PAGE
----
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Why Are There 1,000 Unfilled Teaching Jobs in Oklahoma?

Emily Wendler / KOSU
Robyn Venable poses with one of her students in her teaching kitchen at Charles Page High School in Sand Springs, Oklahoma. Venable is retiring this year.

As the school year winds down, administrators are ramping up their search for next year’s teachers. But that search is tougher and more competitive than normal. The state is currently in need of 1,000 teachers, according to State Superintendent Joy Hofmeister. But there’s a shallow pool of applicants.

Emily Wendler reports on what’s causing the teacher shortage, what schools are doing to fill in the gaps, and how it’s affecting kids.

Robyn Venable has been a teacher in Oklahoma for 31 years. Currently she teaches life skills at Charles Page High School in Sand Springs.

“I always wanted to be a special education teacher. Ever since the third grade.”

She says she’s loved it, and it’s been a good run, but it’s time to retire. She had cancer, and that influenced her decision to leave, but she also says the teaching profession has changed over the years and the money is no longer worth the headaches.

“The testing is just ridiculous, the paper work is growing by leaps and bounds. The stuff that you’re expected to do just gets added on and added on and added on…”

The Superintendent of Sand Springs School District, Lloyd Snow, says Venable isn’t the only one leaving. He had a dizzying number of teachers resign last year. And this year is no different.

“Just this very day I’ve gotten yet one more letter that is pretty common place in my world right now—from a teacher and it basically says I’ll be resigning from my teaching position next month..”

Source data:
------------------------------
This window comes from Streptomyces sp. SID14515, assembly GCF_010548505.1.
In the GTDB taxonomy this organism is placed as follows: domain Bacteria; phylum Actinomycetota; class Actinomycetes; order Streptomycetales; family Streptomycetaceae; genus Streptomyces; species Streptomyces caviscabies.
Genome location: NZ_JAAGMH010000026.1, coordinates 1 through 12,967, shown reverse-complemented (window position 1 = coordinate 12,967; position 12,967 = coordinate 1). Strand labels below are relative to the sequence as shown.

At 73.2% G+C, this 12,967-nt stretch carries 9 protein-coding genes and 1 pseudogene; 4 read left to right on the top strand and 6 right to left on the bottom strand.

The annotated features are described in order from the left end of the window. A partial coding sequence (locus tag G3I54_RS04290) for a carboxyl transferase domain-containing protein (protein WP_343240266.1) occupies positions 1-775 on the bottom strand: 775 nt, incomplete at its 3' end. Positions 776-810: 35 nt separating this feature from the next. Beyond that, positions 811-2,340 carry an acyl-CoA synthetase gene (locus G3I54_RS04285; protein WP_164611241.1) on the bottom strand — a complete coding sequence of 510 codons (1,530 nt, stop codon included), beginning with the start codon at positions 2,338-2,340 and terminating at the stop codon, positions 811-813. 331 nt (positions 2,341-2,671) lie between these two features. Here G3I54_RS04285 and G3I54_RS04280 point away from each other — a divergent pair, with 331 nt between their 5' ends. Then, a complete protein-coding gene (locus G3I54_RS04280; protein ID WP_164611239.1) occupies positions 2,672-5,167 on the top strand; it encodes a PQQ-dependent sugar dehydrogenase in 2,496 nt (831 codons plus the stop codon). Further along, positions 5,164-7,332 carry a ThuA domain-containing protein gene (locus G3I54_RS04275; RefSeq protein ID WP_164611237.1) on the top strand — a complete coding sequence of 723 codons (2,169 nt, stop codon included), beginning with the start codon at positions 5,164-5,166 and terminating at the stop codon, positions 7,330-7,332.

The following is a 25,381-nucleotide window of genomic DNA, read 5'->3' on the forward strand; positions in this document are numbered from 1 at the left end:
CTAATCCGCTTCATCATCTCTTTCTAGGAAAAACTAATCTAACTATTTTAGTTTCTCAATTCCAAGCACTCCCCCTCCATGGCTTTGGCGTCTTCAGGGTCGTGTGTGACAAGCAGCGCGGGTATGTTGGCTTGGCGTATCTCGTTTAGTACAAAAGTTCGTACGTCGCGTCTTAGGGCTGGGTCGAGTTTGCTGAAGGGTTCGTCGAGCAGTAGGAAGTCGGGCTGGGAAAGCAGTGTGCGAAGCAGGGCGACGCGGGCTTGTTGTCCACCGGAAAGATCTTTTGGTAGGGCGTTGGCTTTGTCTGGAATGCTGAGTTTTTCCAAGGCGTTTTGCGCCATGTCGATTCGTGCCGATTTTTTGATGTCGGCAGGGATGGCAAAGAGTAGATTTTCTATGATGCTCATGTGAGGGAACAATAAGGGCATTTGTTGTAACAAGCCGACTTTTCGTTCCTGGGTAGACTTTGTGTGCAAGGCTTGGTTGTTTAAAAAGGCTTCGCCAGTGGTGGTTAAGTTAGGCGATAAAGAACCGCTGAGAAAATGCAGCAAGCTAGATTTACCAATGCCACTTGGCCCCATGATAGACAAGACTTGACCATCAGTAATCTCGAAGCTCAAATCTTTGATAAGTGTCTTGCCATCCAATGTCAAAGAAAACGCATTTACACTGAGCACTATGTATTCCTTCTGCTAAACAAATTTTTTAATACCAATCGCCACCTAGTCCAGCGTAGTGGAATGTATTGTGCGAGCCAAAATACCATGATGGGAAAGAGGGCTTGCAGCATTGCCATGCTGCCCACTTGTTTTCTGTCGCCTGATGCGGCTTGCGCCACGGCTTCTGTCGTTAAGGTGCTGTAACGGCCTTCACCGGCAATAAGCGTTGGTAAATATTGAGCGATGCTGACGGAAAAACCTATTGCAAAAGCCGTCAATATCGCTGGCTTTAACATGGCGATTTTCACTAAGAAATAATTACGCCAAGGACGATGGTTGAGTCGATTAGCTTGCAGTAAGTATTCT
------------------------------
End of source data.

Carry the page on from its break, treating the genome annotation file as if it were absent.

The exodus of teachers is happening across Oklahoma, and it’s leaving schools with big holes in their rosters. The State Superintendent of Public Instruction, Joy Hofmeister, said that schools started the year with 1,000 unfilled positions across the state.

Both Oklahoma City Public Schools and Tulsa Public Schools started the year with about 80 vacancies, and never did fill them all.

School administrators have scrambled throughout the year to fill the gaps by utilizing emergency certifications. These allow principals to hire people with college degrees, but not necessarily any teaching experience, and get them in to the classrooms as fast as possible. The State Board of Education issued 500 of them this year. Five times more than normal.

But even doing that, Superintendent Hofmeister said the year still ended with 1,000 openings.

Hofmeister said the substitutes are essential to keeping the class sizes down, but they lack proper teacher training and that can be detrimental to kids. She also said many of them don’t stay very long, which makes it difficult to track student progress.

“Imagine if you have a classroom full of first graders, where they need to be learning the fundamentals of reading, and yet they don’t have someone there who knows where they started when the year began,” Hofmeister said.